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How to handle camping customers

Question:

We have a very scenic location and guests tend to "camp" at their tables for too long. Any creative solutions to urge customers to get up? We tried the "anything else for you" and "dropping checks" strategy and even buying them a drink at the bar.

– Bernard, Owner, Cap’s on the Water, St. Augustine, FL

Answer:

In response to a previous column on guests with laptops taking up valuable table space, a few readers submitted questions about how to handle “campers” in general, but especially at restaurants with live music, a scenic location, or a similar attraction that makes guests want to spend the night.  I have seen restaurants try to handle this problem in various ways: posting language on the menu or at the host station (“In order to offer all of our guests a positive experience, we ask that you limit your time at the table to two hours“); giving end times with the reservation (“Mr. Smith, we have you confirmed for this Saturday evening from seven to nine-thirty”); or even eliminating dessert.

First, it is important to be sure that the problem in fact lies with the guest.  Are you doing everything you can do to take orders as soon as guests are ready, deliver food and beverage promptly, clear, drop the check and process the payment quickly?  I have worked with some restaurants where they accused guests of lingering but a close look revealed the restaurant team was setting a slow pace.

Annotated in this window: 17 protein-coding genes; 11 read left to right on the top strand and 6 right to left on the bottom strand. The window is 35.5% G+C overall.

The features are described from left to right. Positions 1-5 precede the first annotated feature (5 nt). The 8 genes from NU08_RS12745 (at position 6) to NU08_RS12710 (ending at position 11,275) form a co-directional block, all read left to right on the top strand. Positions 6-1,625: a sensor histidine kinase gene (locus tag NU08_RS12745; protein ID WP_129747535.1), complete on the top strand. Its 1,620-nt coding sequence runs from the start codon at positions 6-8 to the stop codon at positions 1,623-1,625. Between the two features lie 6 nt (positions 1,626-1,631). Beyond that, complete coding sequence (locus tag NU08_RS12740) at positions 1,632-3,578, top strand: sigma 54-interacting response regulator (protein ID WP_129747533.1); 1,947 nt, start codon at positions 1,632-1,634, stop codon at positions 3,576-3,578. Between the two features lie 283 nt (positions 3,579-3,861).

If in fact the problem lies with the lingering guests, take a lesson from any relationship: communication is key.  Michelle De Lorenzo, a host at Prune restaurant in New York City says, “On particularly busy shifts like brunch, we tell guests that we need a table back by a certain time and playfully nudge them when that time is approaching.  Most “get it”—some even ask for the check before we drop it.  Of course, some scream at the host.”

Indicate that guests always have the option of taking dessert to go.  Because of your scenic location, this may have the double benefit of getting guests out the door and increasing the check average if dessert after a stroll along the water is a more appealing notion than dessert now.

Finally, make sure your problem is truly a problem.  Guests expect to wait for a table during peak times and a single-minded focus on turning tables may backfire in the form of dissatisfied guests.  Rather than rushing your guests through, focus on providing the best possible experience during peak times, which might drive business to less-popular times.

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